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Antarctic Climate Change in the 21st Century (AntClim21)

antclim21 er near surface temperature projections large thumbnail
A high-resolution image of the map can be found  pdf here. (9.06 MB)


Climate model projections of 21st century change in surface air temperature (temperature 2m above the surface) by the end of the 21st century (2069-2098) following a range of low (RCP2.6) medium (RCP4.5) and high (RCP8.5) radiative forcing scenarios of known important climate drivers such as greenhouse gas increases and stratospheric ozone recovery. Each column shows a different season as follows: austral summer is defined as December-February; autumn is March-May; winter is June-August; and spring is September-November. Changes are all relative to the period 1970-1999 in ‘historical’ climate model simulations with observed levels of greenhouse gases and other known natural and anthropogenic factors. Contour intervals are 1 K. The climate model dataset used is the Coupled Model Intercomparison Project Phase 5 (CMIP5) dataset (Taylor et al., 2012).

The projection data from the multiple different climate models was combined using the method detailed in Bracegirdle and Stephenson (2012). This provides more precise and robust projections of Antarctic climate change by accounting for biases associated with sea ice. The observationally-constrained dataset used calibrate the projections is ERA-Interim (Dee et al., 2011). Different numbers of CMIP5 models were available for different scenarios and are listed below.

Strengths and weaknesses


  • Provides a quick summary of the broad changes projected across Antarctica estimated from a wide range of CMIP5 models.
  • Improves on a simple all-model average by taking account of regional biases associated with sea ice (see Bracegirdle and Stephenson (2012) for more details).

Weaknesses and caveats:

  • The global climate models used do not fully resolve the steep and complex mountains around large parts of coastal Antarctica the Antarctic Peninsula
  • The differences between scenarios could in part be due to the differing subsets of models available from each RCP experiment
  • The method of Bracegirdle and Stephenson (2012) should be viewed as a starting point and AntClim21 are currently working towards a broader community-agreed evaluation of climate model projections that will provide further improvements by taking into account a wider range of factors in model performance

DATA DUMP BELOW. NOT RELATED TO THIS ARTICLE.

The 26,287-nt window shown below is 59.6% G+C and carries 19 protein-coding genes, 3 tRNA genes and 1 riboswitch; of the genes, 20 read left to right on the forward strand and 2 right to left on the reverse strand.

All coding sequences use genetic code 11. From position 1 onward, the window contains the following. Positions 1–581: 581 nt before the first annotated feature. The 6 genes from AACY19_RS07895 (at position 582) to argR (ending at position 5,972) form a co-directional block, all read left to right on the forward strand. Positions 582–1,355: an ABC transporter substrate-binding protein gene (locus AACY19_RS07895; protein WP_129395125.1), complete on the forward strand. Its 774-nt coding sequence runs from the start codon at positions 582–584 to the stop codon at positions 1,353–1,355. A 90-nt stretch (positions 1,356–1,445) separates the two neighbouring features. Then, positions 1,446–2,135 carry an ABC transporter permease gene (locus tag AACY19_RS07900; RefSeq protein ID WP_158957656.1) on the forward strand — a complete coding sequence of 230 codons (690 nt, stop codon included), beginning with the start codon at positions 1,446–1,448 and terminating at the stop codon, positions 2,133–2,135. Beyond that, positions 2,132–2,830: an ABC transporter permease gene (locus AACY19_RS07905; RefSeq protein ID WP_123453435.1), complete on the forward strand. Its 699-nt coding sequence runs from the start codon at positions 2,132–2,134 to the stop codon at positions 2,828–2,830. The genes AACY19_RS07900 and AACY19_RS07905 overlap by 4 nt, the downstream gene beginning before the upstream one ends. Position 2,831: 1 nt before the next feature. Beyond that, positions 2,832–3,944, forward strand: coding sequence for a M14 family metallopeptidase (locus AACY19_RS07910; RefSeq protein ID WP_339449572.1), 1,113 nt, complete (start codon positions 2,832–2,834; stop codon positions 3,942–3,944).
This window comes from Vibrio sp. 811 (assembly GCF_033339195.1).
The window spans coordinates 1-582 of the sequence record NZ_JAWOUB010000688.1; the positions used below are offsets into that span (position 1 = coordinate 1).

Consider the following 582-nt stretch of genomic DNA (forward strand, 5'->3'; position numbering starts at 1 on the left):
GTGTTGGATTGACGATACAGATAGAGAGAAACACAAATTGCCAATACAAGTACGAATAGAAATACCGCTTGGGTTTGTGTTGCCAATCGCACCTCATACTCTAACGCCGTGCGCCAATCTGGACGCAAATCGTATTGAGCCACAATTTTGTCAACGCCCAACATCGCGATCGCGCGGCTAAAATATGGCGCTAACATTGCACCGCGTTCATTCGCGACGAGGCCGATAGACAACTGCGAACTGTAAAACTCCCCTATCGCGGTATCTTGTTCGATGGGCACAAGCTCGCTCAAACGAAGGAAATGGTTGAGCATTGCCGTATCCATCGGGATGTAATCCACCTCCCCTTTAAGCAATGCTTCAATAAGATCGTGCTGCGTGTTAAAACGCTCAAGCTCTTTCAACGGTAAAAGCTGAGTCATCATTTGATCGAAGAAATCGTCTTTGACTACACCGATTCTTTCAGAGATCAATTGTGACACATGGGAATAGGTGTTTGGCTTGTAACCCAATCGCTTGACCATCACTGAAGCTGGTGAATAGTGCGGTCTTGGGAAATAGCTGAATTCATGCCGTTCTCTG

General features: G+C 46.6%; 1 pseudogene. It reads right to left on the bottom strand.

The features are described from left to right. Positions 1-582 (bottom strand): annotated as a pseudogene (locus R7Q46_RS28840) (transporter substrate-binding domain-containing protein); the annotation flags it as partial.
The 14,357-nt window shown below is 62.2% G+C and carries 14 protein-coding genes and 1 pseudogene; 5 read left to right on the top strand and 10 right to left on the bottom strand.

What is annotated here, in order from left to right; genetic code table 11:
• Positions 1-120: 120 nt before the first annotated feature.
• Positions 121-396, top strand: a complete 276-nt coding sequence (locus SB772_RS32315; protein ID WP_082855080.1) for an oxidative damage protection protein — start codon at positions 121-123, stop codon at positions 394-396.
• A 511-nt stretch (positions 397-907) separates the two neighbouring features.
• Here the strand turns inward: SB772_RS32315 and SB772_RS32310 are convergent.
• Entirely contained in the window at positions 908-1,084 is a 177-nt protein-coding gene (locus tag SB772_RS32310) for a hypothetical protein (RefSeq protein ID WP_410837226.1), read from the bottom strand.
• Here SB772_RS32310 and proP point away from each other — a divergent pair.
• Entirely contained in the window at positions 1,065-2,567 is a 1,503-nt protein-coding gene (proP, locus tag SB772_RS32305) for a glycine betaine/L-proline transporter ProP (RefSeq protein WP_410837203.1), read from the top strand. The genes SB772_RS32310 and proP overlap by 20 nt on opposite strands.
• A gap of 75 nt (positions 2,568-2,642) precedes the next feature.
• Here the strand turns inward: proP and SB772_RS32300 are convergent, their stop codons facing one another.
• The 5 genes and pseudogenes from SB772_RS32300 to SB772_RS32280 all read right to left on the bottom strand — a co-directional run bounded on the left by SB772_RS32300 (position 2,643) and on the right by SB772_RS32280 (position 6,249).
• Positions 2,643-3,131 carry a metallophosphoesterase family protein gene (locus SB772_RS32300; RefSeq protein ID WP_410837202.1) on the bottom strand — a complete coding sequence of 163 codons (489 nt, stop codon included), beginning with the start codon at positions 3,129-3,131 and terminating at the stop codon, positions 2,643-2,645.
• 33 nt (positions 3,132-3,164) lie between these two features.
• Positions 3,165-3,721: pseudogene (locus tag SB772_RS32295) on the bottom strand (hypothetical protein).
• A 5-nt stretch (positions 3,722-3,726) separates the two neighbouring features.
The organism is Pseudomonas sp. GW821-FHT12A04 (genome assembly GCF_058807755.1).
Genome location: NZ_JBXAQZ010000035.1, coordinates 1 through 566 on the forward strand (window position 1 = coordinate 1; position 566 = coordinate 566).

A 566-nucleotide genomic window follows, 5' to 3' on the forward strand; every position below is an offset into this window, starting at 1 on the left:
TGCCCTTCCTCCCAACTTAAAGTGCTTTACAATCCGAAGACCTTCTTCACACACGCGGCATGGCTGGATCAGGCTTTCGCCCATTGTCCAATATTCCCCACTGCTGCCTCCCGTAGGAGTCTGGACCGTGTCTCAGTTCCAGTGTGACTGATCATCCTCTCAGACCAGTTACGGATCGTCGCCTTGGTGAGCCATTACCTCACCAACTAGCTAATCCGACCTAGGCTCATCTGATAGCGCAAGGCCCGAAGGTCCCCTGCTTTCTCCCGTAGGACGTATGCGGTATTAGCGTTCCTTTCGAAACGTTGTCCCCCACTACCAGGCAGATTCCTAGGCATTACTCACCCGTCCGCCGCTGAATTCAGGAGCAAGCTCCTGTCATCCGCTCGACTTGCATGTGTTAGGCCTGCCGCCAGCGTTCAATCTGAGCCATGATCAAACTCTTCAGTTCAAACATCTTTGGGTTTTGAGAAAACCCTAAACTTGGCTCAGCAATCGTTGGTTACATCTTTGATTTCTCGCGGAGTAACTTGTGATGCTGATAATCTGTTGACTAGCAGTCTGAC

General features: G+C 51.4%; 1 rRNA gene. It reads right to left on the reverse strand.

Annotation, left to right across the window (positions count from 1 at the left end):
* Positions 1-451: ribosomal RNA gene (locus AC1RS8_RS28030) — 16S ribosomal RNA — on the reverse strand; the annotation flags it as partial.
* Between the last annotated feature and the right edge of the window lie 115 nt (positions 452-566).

Any questions on these maps or requests for further information should be addressed to Tom Bracegirdle (This email address is being protected from spambots. You need JavaScript enabled to view it.).


  • Bracegirdle, T. J., and D. B. Stephenson (2012), Higher precision estimates of regional polar warming by ensemble regression of climate model projections, Clim. Dyn., 39(12), 2805-2821, doi: 10.1007/s00382-012-1330-3.
  • Dee DP, et al. (2011) The ERA-Interim reanalysis: configuration and performance of the data assimilation system. Q J R Meteorol Soc 137(656):553–597. doi:10.1002/qj.828
  • Taylor, K. E., R. J. Stouffer, and G. A. Meehl, 2012: An overview of CMIP5 and the experiment design. Bull. Amer. Meteor. Soc., 93, 485–498.


We acknowledge the World Climate Research Programme's Working Group on Coupled Modelling, which is responsible for CMIP, and we thank the climate modeling groups (listed in Table XX of this paper) for producing and making available their model output. For CMIP the U.S. Department of Energy's Program for Climate Model Diagnosis and Intercomparison provides coordinating support and led development of software infrastructure in partnership with the Global Organization for Earth System Science Portals. The European Centre for Medium Range Weather Forecasting is

thanked for providing the ERA-Interim datasets.

Models used







antclim jet latitudesummer
antclim jet latitudewinter


This dataset documents the trends and variability in the latitude and strength of the belt of lower-atmosphere westerly winds over the Southern Ocean, referred to as the ‘westerly jet’. Time series of annual mean and seasonal diagnostics are available for the period 1979-present are documented, specifically time series of seasonal and annual mean jet latitude and strength. The diagnostics are derived from the European Centre for Medium Range Weather Forecasts (ECMWF) ERA-Interim reanalysis (Dee et al., 2011), which is an observationally-constrained reconstruction of atmospheric conditions. The broad characterisation of the westerly winds into these simple diagnostics has been found to be useful for understanding long-term climate change due to contrasting drivers of change and impacts on other aspects of the climate system.